AI Justice, as Little’s group is known, is one of several NGOs in South Florida that represent immigrants, especially minors. For years, Little’s organization has helped young immigrants resettle in the United States after fleeing their home countries.

The surge of unaccompanied children has put AI Justice at the forefront of renewed efforts to provide the children with legal means not only to avoid deportation but also to stay in the country as lawful permanent residents — a status that enables them to seek citizenship later.

Federal officials say that almost 50,000 children had crossed the border without their parents since Oct. 1, almost double the number over the same period a year earlier. The administration has assigned the Federal Emergency Management Agency to coordinate the response.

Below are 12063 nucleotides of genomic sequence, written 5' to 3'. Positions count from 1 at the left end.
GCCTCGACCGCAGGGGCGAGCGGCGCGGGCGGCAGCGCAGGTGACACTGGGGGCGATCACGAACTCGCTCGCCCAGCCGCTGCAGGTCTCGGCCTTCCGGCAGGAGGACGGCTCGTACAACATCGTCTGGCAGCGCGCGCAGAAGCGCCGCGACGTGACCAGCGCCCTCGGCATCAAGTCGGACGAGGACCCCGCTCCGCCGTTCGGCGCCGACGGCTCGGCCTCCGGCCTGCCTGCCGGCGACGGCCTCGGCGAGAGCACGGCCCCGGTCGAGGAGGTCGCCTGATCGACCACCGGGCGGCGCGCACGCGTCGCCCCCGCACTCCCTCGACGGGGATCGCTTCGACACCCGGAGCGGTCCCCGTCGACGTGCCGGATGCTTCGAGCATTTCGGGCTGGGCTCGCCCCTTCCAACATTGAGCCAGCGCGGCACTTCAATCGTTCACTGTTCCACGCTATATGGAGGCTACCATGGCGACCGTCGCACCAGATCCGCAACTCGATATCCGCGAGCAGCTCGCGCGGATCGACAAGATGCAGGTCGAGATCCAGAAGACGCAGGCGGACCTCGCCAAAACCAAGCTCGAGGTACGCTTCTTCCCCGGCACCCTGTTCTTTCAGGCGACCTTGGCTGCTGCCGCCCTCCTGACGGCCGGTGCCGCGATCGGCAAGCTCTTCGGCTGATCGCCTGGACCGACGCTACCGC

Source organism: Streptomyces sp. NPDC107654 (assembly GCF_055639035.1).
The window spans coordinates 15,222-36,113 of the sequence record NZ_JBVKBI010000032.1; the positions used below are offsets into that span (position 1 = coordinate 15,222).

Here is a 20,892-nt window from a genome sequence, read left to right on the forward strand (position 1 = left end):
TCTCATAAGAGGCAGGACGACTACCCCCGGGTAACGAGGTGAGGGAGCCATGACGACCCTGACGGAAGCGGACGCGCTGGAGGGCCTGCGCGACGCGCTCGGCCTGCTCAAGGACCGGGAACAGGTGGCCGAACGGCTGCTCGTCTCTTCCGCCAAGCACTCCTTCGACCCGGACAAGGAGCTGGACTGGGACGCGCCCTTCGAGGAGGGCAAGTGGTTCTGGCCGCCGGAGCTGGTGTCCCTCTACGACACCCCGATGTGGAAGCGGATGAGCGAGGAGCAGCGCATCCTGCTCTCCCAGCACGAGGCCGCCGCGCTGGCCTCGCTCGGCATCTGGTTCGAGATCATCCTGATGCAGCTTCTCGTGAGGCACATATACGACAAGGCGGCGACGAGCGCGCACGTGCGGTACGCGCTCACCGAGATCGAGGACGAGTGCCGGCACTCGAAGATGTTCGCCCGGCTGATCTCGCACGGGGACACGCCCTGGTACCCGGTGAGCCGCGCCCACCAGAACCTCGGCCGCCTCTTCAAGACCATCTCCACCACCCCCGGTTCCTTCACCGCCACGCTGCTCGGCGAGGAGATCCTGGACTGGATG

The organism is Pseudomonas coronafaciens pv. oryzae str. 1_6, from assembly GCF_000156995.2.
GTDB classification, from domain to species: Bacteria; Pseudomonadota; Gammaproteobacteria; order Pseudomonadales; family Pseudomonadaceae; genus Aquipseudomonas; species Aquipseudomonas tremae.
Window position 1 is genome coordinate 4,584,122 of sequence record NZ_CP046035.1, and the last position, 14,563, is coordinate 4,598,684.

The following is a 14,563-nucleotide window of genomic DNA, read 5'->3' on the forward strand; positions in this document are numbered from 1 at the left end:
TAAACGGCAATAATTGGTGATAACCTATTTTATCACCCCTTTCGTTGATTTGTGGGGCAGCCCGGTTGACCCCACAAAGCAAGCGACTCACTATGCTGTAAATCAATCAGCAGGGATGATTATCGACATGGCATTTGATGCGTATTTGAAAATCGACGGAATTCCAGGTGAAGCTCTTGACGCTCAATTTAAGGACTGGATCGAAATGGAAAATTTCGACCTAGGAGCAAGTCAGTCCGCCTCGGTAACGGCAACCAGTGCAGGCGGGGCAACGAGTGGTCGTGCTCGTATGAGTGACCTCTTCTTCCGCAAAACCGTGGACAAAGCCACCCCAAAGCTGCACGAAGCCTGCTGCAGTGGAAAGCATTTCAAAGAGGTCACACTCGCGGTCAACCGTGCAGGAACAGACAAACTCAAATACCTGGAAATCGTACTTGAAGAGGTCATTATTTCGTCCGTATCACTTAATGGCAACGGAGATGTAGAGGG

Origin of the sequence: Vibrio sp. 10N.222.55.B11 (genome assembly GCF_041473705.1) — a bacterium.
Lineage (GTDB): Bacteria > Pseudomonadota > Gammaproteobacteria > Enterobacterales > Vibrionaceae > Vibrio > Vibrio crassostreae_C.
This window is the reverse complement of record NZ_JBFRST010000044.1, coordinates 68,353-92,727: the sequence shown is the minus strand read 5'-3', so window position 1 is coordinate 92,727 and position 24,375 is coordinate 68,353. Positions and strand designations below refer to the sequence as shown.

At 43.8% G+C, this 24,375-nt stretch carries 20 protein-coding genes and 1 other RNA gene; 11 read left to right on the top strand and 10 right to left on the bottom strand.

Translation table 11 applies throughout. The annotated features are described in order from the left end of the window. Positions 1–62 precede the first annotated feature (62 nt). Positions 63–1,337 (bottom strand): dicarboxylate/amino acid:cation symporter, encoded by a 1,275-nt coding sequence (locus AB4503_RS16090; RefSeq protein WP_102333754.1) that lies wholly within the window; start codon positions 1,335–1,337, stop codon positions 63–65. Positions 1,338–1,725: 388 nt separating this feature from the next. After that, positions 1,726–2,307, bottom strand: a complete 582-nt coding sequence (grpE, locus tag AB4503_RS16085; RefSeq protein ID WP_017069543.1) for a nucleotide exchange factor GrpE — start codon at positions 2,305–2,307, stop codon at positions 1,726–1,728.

The administration also agreed to allow attorneys to represent some of the children, a victory for groups like AI Justice, which for years have advocated for free legal representation for immigrant children before U.S. immigration courts. Legal counsel is not mandatory for those in deportation proceedings.

On Friday, the office of Sen. Marco Rubio, R-Fla., released letters he sent to Homeland Security Secretary Jeh Johnson and to the ambassadors from Guatemala, Mexico, El Salvador and Honduras expressing concern about the surge of children across the border.

“Like most Americans, I am outraged and saddened by the ongoing humanitarian and national security crisis on the southwest border,” Rubio told Johnson. “However, I am concerned by how this catastrophe seems to have caught the Administration off guard and without an adequate mitigation plan.”